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Pets: ‘Remarkable!’ says ‘Dr. Flea’

Q: I went to the store and carefully chose positively reviewed products to keep fleas off our dog, but nothing has worked. What should I do?

– V., Tampa, Fla.

A: “Most over-the-counter products have no studies to verify efficacy (that they’re effective enough to deter fleas),” says veterinary parasitologist Dr. Michael Dryden of Kansas State University College of Veterinary Medicine-Manhattan. “Many contain pyrethroids, which fleas are often resistant to, particularly where you live.”

Dryden, often called “Dr. Flea,” says he’s ecstatic about the newest generation of flea products that offer a quick speed of kill, including AcuGuard, Bravecto, Comfortis, Nextguard and Vectra 3D. “They are remarkable!” he exclaims, “and they do work, even in Tampa, or any place in Southern states. Using any of these products correctly, you will defeat the fleas.”

Dryden explains, “Speed of kill is important for several reasons, among them: The fleas don’t have the chance to lay eggs in the environment.”


Q: I have five cats and love them all. About two months ago, I noticed that Costa had a problem urinating. Two weeks later, OB started coughing. The veterinarian was able to help, but the fee came to $1,600, which I’m paying off a bit at a time. Why are veterinarians so expensive? I now call only when I see something is truly wrong. I can’t afford anything else.

– A.D., Coral Springs, Fla.

A: “I don’t know what your pets required, but I do understand your concerns,” says Dr. Richard Goldstein, chief medical officer of the Animal Medical Center in New York City. “Of course, veterinary care isn’t subsidized by the government. I’m not sure people realize the equipment, medical training and medications are often equivalent in veterinary care to human health care, but human health care is at least 10 times the cost. So relative to human health care, veterinary care is affordable.”

Of course, even bargains matter little if you can’t pay for them, and Goldstein understands that.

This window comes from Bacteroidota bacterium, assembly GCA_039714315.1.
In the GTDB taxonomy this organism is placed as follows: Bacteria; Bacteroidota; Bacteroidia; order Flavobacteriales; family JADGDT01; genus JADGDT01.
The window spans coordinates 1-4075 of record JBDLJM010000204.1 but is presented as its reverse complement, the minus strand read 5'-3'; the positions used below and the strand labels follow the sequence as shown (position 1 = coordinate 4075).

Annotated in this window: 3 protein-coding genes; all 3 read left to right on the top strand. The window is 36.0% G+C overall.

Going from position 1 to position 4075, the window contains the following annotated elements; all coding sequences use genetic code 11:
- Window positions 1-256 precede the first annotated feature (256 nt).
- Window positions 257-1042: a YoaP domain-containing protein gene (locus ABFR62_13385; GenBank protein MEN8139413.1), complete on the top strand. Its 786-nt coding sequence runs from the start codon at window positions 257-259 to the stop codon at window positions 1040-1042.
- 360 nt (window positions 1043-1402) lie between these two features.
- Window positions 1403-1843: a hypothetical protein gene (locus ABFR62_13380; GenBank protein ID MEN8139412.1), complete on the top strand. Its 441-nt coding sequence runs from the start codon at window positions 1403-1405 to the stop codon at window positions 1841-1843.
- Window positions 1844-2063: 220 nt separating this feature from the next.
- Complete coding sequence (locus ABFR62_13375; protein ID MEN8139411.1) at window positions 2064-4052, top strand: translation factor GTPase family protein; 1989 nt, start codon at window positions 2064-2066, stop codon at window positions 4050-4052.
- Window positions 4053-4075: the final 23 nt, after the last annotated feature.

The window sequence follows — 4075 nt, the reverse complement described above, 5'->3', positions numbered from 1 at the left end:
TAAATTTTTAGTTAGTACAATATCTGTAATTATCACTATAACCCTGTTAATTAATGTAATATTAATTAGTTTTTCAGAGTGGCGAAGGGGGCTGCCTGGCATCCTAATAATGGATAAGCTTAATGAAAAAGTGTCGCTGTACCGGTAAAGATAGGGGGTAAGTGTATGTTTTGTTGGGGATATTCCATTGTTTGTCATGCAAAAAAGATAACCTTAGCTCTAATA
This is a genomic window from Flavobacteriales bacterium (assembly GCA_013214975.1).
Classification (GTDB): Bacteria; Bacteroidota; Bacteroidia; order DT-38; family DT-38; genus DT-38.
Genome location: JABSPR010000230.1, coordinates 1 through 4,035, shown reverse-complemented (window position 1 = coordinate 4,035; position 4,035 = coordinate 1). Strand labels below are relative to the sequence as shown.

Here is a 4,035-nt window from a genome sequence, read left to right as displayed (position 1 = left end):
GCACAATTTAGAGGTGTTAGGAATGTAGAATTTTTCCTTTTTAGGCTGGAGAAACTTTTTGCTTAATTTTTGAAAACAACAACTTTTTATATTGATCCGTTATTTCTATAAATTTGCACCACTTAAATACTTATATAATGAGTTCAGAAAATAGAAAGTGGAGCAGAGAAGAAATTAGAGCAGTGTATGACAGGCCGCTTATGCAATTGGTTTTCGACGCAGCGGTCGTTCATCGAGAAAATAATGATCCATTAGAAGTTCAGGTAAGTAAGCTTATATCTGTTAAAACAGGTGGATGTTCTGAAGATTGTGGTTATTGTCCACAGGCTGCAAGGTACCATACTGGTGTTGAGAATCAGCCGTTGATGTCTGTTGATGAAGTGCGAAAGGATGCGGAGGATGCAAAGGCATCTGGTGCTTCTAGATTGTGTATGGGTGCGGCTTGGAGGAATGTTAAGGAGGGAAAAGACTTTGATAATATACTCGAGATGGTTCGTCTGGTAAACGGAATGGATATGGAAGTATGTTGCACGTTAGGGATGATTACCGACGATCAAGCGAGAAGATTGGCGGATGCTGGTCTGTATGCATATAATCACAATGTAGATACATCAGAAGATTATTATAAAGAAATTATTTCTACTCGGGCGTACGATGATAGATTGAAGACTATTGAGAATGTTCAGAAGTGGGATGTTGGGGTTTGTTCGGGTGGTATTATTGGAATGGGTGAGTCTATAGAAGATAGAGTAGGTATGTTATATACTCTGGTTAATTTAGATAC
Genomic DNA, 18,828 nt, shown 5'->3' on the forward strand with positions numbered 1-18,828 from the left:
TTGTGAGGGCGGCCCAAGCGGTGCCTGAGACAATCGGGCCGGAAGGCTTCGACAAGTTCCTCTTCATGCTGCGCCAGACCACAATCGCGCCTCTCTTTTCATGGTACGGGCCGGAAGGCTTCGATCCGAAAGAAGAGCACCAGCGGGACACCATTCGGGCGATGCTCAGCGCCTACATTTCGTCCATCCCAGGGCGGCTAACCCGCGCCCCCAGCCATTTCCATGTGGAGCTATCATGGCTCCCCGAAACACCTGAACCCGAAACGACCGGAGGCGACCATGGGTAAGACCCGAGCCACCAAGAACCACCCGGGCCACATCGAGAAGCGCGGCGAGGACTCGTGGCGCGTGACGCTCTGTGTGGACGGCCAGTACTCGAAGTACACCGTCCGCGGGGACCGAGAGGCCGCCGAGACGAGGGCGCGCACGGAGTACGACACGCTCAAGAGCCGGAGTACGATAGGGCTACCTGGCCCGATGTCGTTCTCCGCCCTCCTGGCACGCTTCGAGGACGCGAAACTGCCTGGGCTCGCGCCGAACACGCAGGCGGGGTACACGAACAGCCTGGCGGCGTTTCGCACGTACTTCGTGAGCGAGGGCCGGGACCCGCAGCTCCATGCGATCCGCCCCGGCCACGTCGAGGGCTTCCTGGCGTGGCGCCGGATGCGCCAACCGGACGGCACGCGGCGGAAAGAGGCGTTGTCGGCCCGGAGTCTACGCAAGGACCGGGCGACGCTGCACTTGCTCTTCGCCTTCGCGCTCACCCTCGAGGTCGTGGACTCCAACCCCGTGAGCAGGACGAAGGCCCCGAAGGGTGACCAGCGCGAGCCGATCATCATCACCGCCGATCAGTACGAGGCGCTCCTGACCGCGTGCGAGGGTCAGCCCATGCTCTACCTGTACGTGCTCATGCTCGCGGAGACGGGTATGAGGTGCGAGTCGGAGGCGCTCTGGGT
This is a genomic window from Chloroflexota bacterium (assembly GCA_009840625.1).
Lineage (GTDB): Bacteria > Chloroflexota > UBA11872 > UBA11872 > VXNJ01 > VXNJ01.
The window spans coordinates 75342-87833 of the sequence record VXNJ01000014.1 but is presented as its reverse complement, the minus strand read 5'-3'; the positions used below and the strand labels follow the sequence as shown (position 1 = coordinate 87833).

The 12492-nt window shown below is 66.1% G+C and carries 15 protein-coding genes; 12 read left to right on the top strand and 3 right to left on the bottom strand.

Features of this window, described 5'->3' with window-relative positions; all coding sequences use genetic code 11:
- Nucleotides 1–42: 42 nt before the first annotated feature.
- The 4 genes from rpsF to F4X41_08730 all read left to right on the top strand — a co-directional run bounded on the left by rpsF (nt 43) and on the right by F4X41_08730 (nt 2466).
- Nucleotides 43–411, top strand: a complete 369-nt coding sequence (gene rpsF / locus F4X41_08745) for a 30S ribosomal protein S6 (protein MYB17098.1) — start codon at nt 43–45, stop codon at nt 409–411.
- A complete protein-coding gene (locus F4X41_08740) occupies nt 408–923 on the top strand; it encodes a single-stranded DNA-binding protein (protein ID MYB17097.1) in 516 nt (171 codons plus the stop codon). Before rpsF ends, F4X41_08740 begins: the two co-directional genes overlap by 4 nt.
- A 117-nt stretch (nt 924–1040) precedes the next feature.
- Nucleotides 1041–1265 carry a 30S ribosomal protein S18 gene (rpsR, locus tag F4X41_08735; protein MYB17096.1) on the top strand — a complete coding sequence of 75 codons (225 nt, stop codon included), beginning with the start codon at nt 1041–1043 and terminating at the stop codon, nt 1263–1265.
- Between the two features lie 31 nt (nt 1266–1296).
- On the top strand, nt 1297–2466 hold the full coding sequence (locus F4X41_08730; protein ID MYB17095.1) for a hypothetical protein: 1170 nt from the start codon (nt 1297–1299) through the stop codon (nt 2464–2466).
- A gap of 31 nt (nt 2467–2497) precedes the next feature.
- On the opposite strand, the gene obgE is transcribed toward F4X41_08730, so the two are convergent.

“Veterinarians don’t become veterinarians to become rich, but they have families, too, and that equipment, rent or mortgage and the staff need to be paid,” he says.

The price of care is an issue veterinary medicine is grappling with as costs escalate. This is happening, in part, because of cutting-edge medicine, which allows more to be done for our pets than, say, a decade ago. And also because everything costs more. There are no easy answers. There are low-cost veterinary clinics in many communities, at the very least for spay/neuter. Pet insurance is a terrific safety net, but you would have to pay the premiums, and with five cats this might be costly.

Many veterinarians (particularly if there’s a long-standing relationship with the pet owner) allow payment over time, sometimes interest-free.

“The truth is that preventive care is one way to save money,” Goldstein adds. “When illness is caught early, pets may suffer less, the treatment may not be as costly, and the outcome may more likely be successful.”


Q: There are many rescue organizations, and they’re all online. We want to rescue a dog, but you’ve written that there are hoarders and puppy mills in disguise online, and places such as might include them. It’s all very confusing. Can you help?

– S.P., San Diego

A: “Never buy a pet from an unknown source,” says Mike Arms, president of the Helen Woodward Animal Center in Rancho Santa Fe, Calif. “Wherever you go to get a dog, visit the place in person where the pet lives. An animal shelter or private home – it doesn’t matter. Don’t rely on visiting virtually. Look at the place and the conditions (under which) the animals are living.”

Also, not all individual pets are the right match for all families. “Falling in love with a picture,” Arms says, “isn’t the same as the real thing.